• FrostByte, United States Naval Academy (Annapolis, Maryland)
  • Team USNA, United States Naval Academy
  • The White Covers, United States Naval Academy

All CSAW participants are eligible to join what is undoubtedly the most boisterous element of the competition: the DHS Security Quiz, sponsored by the U.S. Department of Homeland Security. Designed as a quiz show-style trivia showdown, the DHS Security Quiz pushes contestants to produce lightning-fast answers to questions ranging from the highly technical to the hilarious, from cryptography and malware to pop culture references and news events in the security field. Preliminary rounds throughout CSAW yield a cadre of finalist teams who face off on the final day of the competition.

CSAW was founded by Professor Memon and students, for students, but it has grown in the past decade to become a valuable venue for security professionals to learn and connect, and for security-oriented companies to recruit talent. Three major elements of CSAW 2014 cater to the professional security community and to companies seeking to boost their security personnel.

Opening on Wednesday night, November 12, will be the inaugural speed-education workshops: 25-minute sessions by top professionals offering insights into today’s biggest information security issues.

The following morning, the CSAW THREADS conference opens. The two-day intensive conference tackles a single hot topic in security each year, exploring it in depth and presenting the newest research in the area. This year’s theme is automation. More than a dozen top researchers will present work designed to integrate security into modern software development and operations with a focus on automation, integration, detection, and response time. Presenters hail from White Ops, Facebook, Twitter, Yelp, Intel, GitHub, Harvard and more, and National Security Agency Chief of Tailored Access Operations Rob Joyce will deliver the keynote address.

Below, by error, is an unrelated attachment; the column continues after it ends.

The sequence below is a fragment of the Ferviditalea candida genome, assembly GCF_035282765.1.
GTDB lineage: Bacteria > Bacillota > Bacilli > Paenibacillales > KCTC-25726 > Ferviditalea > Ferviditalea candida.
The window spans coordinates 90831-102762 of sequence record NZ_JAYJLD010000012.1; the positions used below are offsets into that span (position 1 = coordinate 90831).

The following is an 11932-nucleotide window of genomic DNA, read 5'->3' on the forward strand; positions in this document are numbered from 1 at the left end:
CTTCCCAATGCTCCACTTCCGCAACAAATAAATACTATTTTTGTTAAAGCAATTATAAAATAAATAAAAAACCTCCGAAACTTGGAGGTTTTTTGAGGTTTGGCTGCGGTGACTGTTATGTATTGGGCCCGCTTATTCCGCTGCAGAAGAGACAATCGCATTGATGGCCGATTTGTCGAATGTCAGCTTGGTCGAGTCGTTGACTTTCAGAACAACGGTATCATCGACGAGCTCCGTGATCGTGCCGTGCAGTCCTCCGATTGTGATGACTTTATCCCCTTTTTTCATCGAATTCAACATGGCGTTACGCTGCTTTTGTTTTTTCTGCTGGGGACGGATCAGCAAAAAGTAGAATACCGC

Computer security professionals are some of the most sought-after employees, and President Obama has referred to the nation’s shortage of cyber security experts as a national crisis. The CSAW Career Fair introduces security students to hiring managers at top-tier companies, and gives employers the edge in finding new talent.

Sponsor participation in the CSAW games is crucial, and the 2014 competition benefits from the support of a record 33 partners, many of whom participate in the Career Fair. Gold Sponsor is the U.S. Department of Homeland Security; Silver Sponsors are GitHub and Yahoo; Bronze Sponsors are Bank of America, Facebook, Lockheed Martin, National Security Agency, NCC Group North America, Palantir, and Raytheon; and Supporting Sponsors are Accuvant, BlackRock, Cigital, CipherTechs, FireEye, Goldman Sachs, Intel, Microsoft, MIT Lincoln Laboratory, Motorola, NAVAIR, Ntrepid, Phoenix Contact, PwC, Qualcomm, RSA,   Sandia National Laboratories, SilverSky, Stroz Friedberg, Trail of Bits,
Two Sigma, United States Secret Service and Yelp.

CSAW is supported by the NYU School of Engineering’s Information Systems and Internet Security Laboratory, a security research environment where students gain a unique perspective and a foundation that allows them to master any area of cyber security. The lab is run solely by students and advised by hackers-in-residence and industry partners. Support also comes from the school’s Enterprise Learning unit, New York Information Security Meetup, and Peerlyst.

The NYU School of Engineering was one of the first universities to develop a cyber security program, launching its master’s degree in cyber security in 1999. Since then, alumni have advanced to careers as security product developers, security application programmers, security analysts, penetration testers, vulnerability analysts, and security architects. The school also offers numerous cyber security courses and extracurricular opportunities for undergraduates. It has received all three Center of Excellence designations from the National Security Agency and the United States Cyber Command. Its cyber security program was previously singled out by the Sloan Consortium as the outstanding graduate online program.